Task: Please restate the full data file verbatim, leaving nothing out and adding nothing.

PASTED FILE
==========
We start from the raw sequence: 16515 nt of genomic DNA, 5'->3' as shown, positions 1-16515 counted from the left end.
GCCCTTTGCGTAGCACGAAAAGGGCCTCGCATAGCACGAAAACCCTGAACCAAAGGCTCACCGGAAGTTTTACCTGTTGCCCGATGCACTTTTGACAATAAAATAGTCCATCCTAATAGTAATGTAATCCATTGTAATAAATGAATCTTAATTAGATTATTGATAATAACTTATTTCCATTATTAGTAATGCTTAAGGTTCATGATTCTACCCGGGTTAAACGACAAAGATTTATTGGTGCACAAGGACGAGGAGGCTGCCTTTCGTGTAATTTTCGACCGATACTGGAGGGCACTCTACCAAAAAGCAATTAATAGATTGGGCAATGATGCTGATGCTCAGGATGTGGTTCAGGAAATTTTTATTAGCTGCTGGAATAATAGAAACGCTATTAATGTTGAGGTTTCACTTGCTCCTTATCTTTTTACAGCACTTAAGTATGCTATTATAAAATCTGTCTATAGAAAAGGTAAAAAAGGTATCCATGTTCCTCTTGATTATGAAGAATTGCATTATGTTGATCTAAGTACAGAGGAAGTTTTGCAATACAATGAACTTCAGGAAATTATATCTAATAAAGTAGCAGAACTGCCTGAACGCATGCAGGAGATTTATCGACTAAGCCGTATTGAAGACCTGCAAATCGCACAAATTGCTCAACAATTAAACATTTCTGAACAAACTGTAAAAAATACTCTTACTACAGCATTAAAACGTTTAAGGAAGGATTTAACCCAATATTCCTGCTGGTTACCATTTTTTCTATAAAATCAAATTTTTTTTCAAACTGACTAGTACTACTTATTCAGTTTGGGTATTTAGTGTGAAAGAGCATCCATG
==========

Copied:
We start from the raw sequence: 16515 nt of genomic DNA, 5'->3' as shown, positions 1-16515 counted from the left end.
GCCCTTTGCGTAGCACGAAAAGGGCCTCGCATAGCACGAAAACCCTGAACCAAAGGCTCACCGGAAGTTTTACCTGTTGCCCGATGCACTTTTGACAATAAAATAGTCCATCCTAATAGTAATGTAATCCATTGTAATAAATGAATCTTAATTAGATTATTGATAATAACTTATTTCCATTATTAGTAATGCTTAAGGTTCATGATTCTACCCGGGTTAAACGACAAAGATTTATTGGTGCACAAGGACGAGGAGGCTGCCTTTCGTGTAATTTTCGACCGATACTGGAGGGCACTCTACCAAAAAGCAATTAATAGATTGGGCAATGATGCTGATGCTCAGGATGTGGTTCAGGAAATTTTTATTAGCTGCTGGAATAATAGAAACGCTATTAATGTTGAGGTTTCACTTGCTCCTTATCTTTTTACAGCACTTAAGTATGCTATTATAAAATCTGTCTATAGAAAAGGTAAAAAAGGTATCCATGTTCCTCTTGATTATGAAGAATTGCATTATGTTGATCTAAGTACAGAGGAAGTTTTGCAATACAATGAACTTCAGGAAATTATATCTAATAAAGTAGCAGAACTGCCTGAACGCATGCAGGAGATTTATCGACTAAGCCGTATTGAAGACCTGCAAATCGCACAAATTGCTCAACAATTAAACATTTCTGAACAAACTGTAAAAAATACTCTTACTACAGCATTAAAACGTTTAAGGAAGGATTTAACCCAATATTCCTGCTGGTTACCATTTTTTCTATAAAATCAAATTTTTTTTCAAACTGACTAGTACTACTTATTCAGTTTGGGTATTTAGTGTGAAAGAGCATCCATG